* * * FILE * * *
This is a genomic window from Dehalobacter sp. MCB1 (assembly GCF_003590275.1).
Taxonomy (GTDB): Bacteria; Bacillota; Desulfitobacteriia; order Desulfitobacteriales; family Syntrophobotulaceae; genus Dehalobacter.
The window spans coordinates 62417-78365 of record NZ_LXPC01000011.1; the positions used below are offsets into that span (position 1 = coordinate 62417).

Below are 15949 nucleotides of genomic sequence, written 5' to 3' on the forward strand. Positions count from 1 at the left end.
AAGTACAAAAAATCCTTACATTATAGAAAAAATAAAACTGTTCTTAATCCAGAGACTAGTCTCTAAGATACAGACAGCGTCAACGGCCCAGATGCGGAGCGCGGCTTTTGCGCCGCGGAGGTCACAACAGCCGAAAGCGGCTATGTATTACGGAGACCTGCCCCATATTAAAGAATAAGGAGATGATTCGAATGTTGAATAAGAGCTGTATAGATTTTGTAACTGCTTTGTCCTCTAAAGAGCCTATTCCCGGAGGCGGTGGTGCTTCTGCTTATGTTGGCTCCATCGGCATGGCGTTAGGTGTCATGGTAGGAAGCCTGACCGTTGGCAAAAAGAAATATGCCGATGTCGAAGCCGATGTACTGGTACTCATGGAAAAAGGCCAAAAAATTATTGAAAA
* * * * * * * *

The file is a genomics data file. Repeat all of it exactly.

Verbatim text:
This is a genomic window from Dehalobacter sp. MCB1 (assembly GCF_003590275.1).
Taxonomy (GTDB): Bacteria; Bacillota; Desulfitobacteriia; order Desulfitobacteriales; family Syntrophobotulaceae; genus Dehalobacter.
The window spans coordinates 62417-78365 of record NZ_LXPC01000011.1; the positions used below are offsets into that span (position 1 = coordinate 62417).

Below are 15949 nucleotides of genomic sequence, written 5' to 3' on the forward strand. Positions count from 1 at the left end.
AAGTACAAAAAATCCTTACATTATAGAAAAAATAAAACTGTTCTTAATCCAGAGACTAGTCTCTAAGATACAGACAGCGTCAACGGCCCAGATGCGGAGCGCGGCTTTTGCGCCGCGGAGGTCACAACAGCCGAAAGCGGCTATGTATTACGGAGACCTGCCCCATATTAAAGAATAAGGAGATGATTCGAATGTTGAATAAGAGCTGTATAGATTTTGTAACTGCTTTGTCCTCTAAAGAGCCTATTCCCGGAGGCGGTGGTGCTTCTGCTTATGTTGGCTCCATCGGCATGGCGTTAGGTGTCATGGTAGGAAGCCTGACCGTTGGCAAAAAGAAATATGCCGATGTCGAAGCCGATGTACTGGTACTCATGGAAAAAGGCCAAAAAATTATTGAAAA